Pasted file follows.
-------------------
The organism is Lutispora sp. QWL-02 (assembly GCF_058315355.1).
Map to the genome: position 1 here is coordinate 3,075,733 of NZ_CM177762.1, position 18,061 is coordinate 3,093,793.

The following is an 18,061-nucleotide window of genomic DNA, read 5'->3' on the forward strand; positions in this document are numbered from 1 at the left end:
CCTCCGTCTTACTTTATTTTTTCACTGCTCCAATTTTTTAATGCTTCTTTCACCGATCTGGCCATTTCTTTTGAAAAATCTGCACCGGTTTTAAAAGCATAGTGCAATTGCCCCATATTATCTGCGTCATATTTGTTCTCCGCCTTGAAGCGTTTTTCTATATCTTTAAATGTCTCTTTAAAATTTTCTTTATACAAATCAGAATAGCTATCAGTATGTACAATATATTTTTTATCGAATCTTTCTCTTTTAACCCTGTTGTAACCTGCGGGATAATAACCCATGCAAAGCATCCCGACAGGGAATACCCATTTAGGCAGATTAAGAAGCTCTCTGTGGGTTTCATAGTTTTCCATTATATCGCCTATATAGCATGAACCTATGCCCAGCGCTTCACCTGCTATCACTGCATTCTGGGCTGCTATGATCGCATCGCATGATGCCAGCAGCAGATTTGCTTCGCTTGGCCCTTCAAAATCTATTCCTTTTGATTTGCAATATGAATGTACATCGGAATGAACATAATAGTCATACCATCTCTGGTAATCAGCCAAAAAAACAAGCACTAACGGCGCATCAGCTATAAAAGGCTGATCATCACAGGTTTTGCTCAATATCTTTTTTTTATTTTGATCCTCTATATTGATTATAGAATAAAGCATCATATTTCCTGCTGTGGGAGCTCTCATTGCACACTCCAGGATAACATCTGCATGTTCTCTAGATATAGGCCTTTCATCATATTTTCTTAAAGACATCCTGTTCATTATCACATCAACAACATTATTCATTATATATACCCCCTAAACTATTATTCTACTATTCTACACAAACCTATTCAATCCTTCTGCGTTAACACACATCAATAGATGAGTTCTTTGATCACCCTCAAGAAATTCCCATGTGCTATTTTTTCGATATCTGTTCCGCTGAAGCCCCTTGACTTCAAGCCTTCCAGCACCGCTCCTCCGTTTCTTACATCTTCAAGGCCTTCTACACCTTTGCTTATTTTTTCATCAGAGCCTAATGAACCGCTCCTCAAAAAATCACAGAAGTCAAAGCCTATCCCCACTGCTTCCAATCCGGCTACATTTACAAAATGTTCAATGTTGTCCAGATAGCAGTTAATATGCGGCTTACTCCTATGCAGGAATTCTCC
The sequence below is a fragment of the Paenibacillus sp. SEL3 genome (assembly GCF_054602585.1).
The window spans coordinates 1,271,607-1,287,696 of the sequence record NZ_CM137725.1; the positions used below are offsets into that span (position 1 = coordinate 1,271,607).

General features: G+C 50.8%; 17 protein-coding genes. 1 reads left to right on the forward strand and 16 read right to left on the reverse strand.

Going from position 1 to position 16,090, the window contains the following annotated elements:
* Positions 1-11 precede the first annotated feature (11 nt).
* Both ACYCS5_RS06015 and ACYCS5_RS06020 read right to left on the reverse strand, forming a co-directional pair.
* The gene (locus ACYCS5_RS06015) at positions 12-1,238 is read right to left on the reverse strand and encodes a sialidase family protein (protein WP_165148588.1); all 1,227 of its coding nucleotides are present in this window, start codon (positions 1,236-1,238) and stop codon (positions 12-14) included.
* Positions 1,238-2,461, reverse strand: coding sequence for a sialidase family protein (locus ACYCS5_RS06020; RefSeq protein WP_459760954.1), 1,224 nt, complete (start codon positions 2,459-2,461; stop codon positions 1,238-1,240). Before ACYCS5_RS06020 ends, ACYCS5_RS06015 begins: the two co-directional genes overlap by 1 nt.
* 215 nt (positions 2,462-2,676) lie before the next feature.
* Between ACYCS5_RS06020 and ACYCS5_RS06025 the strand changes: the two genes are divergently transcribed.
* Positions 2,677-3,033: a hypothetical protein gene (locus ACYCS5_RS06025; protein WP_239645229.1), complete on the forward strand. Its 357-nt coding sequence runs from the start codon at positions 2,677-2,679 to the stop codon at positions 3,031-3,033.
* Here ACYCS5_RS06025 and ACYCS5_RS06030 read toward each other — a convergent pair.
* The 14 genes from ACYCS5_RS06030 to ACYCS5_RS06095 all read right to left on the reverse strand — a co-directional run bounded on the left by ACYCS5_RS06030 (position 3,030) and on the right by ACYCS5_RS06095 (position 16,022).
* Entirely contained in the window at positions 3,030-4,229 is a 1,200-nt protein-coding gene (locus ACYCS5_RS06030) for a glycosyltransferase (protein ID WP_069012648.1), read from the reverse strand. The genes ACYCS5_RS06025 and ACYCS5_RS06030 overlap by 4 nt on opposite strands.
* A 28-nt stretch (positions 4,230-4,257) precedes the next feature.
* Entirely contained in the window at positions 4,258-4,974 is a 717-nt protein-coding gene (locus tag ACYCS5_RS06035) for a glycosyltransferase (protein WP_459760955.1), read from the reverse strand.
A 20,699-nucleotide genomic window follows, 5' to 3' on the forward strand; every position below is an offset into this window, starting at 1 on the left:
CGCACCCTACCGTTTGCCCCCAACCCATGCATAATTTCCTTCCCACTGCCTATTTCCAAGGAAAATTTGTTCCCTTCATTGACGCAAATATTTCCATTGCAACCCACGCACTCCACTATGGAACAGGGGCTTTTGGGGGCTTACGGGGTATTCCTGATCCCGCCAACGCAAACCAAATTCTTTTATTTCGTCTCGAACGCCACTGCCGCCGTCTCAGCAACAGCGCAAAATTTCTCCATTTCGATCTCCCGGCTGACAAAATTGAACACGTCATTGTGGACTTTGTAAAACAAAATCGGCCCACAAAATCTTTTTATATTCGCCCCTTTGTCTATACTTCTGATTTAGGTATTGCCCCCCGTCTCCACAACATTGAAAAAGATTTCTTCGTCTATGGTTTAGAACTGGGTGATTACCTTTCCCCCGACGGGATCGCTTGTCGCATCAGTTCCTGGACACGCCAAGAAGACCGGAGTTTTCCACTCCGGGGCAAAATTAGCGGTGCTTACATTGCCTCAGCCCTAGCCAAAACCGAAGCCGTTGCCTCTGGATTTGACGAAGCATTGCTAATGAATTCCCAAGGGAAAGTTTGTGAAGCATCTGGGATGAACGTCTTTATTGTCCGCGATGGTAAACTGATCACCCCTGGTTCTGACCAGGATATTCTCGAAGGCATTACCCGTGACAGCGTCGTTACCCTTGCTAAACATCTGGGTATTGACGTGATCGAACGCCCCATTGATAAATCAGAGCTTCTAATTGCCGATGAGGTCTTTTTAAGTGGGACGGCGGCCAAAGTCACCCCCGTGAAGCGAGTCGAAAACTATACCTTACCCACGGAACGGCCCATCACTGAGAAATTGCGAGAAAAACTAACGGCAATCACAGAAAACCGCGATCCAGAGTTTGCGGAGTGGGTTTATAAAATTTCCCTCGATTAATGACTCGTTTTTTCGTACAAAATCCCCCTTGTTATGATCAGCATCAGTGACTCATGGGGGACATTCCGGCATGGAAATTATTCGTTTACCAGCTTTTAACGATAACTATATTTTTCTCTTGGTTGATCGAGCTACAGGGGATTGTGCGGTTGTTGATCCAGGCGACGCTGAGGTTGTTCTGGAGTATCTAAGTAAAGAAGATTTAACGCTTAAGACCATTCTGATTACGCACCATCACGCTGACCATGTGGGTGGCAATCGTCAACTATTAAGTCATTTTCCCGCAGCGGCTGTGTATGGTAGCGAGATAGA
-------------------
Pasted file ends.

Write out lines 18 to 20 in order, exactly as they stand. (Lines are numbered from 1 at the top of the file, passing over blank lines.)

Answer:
* Entirely contained in the window at positions 3,030-4,229 is a 1,200-nt protein-coding gene (locus ACYCS5_RS06030) for a glycosyltransferase (protein ID WP_069012648.1), read from the reverse strand. The genes ACYCS5_RS06025 and ACYCS5_RS06030 overlap by 4 nt on opposite strands.
* A 28-nt stretch (positions 4,230-4,257) precedes the next feature.
* Entirely contained in the window at positions 4,258-4,974 is a 717-nt protein-coding gene (locus tag ACYCS5_RS06035) for a glycosyltransferase (protein WP_459760955.1), read from the reverse strand.